This measure forced the tanneries to start wastewater treatment facilities. However, Kassahun says the treatments are of a secondary level and their results are not detectable. The secondary level treatment removes organic matters from sewage and disinfects it. This needs proper follow-up control by the responsible body, according to Kassahun.
The impact of the discharges from the different tanneries in Modjo town does not only affect the river and the town with its odor. The wastewater also goes downstream to the Koka reservoir.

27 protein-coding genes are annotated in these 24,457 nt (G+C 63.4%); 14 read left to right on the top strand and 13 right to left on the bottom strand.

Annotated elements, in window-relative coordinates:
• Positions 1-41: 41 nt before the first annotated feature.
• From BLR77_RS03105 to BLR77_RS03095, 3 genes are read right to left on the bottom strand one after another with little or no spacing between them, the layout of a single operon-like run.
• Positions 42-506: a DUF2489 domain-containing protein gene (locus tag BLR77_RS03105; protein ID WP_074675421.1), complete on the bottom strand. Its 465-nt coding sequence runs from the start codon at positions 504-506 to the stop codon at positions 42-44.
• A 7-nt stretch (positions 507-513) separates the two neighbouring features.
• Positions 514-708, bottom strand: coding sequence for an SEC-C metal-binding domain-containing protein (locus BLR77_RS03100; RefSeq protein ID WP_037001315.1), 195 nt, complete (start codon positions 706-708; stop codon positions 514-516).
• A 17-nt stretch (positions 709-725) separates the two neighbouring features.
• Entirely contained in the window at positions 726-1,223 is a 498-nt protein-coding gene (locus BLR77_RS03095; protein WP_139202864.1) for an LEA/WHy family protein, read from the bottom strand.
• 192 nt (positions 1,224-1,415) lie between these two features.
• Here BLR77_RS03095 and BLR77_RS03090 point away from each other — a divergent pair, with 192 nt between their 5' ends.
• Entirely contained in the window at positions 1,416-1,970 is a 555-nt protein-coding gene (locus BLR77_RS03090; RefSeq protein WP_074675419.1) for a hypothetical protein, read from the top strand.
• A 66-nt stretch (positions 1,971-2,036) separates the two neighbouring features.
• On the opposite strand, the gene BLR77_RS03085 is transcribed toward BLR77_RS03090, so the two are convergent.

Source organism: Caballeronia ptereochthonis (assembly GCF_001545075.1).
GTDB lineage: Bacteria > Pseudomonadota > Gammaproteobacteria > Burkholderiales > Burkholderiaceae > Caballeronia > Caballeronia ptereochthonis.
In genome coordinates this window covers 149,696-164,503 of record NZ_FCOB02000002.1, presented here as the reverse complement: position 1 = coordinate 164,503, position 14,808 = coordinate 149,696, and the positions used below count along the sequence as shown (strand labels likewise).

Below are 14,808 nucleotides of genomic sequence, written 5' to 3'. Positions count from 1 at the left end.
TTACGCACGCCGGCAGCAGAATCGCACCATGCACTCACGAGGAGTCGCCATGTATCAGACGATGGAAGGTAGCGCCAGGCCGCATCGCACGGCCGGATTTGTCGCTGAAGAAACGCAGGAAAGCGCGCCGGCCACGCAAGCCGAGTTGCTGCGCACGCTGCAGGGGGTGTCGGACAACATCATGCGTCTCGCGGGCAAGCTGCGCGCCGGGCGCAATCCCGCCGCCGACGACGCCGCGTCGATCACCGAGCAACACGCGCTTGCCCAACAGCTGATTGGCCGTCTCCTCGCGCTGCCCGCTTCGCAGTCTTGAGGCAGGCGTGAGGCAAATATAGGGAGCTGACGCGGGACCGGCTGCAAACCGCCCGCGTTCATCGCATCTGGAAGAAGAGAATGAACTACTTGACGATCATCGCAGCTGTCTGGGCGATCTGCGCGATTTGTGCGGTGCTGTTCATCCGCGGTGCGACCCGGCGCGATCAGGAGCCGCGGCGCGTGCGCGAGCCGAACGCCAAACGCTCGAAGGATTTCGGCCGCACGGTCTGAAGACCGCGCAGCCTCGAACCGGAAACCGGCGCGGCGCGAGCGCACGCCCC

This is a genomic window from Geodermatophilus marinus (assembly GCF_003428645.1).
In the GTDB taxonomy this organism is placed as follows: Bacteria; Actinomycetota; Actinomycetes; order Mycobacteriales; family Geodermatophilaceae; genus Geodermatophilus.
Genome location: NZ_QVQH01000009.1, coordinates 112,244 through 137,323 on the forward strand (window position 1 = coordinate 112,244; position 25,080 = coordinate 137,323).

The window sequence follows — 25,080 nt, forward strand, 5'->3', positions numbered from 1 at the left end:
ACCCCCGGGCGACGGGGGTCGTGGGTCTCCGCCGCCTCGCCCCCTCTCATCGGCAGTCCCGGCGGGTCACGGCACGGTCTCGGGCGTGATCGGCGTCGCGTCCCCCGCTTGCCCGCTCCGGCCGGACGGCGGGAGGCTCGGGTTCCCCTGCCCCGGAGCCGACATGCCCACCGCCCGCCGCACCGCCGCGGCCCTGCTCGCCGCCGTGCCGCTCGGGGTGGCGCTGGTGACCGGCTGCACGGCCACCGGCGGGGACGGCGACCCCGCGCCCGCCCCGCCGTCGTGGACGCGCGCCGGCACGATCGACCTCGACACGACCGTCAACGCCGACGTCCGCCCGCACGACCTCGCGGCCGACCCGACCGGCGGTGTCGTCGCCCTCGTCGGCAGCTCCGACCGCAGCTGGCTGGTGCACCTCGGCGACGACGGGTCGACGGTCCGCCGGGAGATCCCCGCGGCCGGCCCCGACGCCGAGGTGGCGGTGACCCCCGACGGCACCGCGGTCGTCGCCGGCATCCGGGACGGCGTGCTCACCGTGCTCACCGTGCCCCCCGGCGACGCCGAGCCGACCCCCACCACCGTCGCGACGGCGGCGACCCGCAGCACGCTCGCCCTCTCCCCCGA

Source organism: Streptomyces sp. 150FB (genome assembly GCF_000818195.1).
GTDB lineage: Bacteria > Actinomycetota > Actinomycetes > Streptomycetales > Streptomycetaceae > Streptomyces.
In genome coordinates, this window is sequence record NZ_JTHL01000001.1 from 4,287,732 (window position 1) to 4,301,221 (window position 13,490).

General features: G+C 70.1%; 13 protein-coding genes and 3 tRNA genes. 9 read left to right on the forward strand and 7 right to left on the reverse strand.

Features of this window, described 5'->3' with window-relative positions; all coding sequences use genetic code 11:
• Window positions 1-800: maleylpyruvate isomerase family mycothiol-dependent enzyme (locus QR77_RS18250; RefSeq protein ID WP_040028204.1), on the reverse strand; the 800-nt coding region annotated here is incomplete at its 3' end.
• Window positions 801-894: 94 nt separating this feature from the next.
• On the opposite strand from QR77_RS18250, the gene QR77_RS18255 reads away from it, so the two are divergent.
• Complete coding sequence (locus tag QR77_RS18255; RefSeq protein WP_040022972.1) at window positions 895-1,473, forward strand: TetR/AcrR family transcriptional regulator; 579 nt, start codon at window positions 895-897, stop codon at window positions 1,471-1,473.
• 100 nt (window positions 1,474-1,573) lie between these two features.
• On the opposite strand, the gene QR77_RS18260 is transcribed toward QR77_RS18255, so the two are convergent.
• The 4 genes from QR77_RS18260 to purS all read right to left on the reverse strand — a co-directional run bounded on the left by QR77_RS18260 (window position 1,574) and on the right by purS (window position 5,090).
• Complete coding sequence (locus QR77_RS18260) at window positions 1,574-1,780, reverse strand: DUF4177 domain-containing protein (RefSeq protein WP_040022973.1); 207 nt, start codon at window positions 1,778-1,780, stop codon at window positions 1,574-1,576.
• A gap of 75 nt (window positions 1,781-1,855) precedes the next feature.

Koka reservoir is a dam built in the Awash river basin by Salini Construction in 1960. The reservoir, initially built for hydroelectric power generation, is also used for drinking, irrigation, and fishing by the locals.
“The Koka reservoir is still highly polluted and is going to be dry,” Kassahun, the pollution control expert says.
Woldemariyam Tilaye, the operation head of the Koka hydroelectric power plant, shares Kassahun’s concern. He explained to members of the parliament during their visit to the powerplant in May 2022 that the reservoir faces many problems.
Apart from sedimentation and direct contact with the surrounding community, the wastewater of Modjo tanneries is one factor that is polluting the reservoir, according to Woldemariam.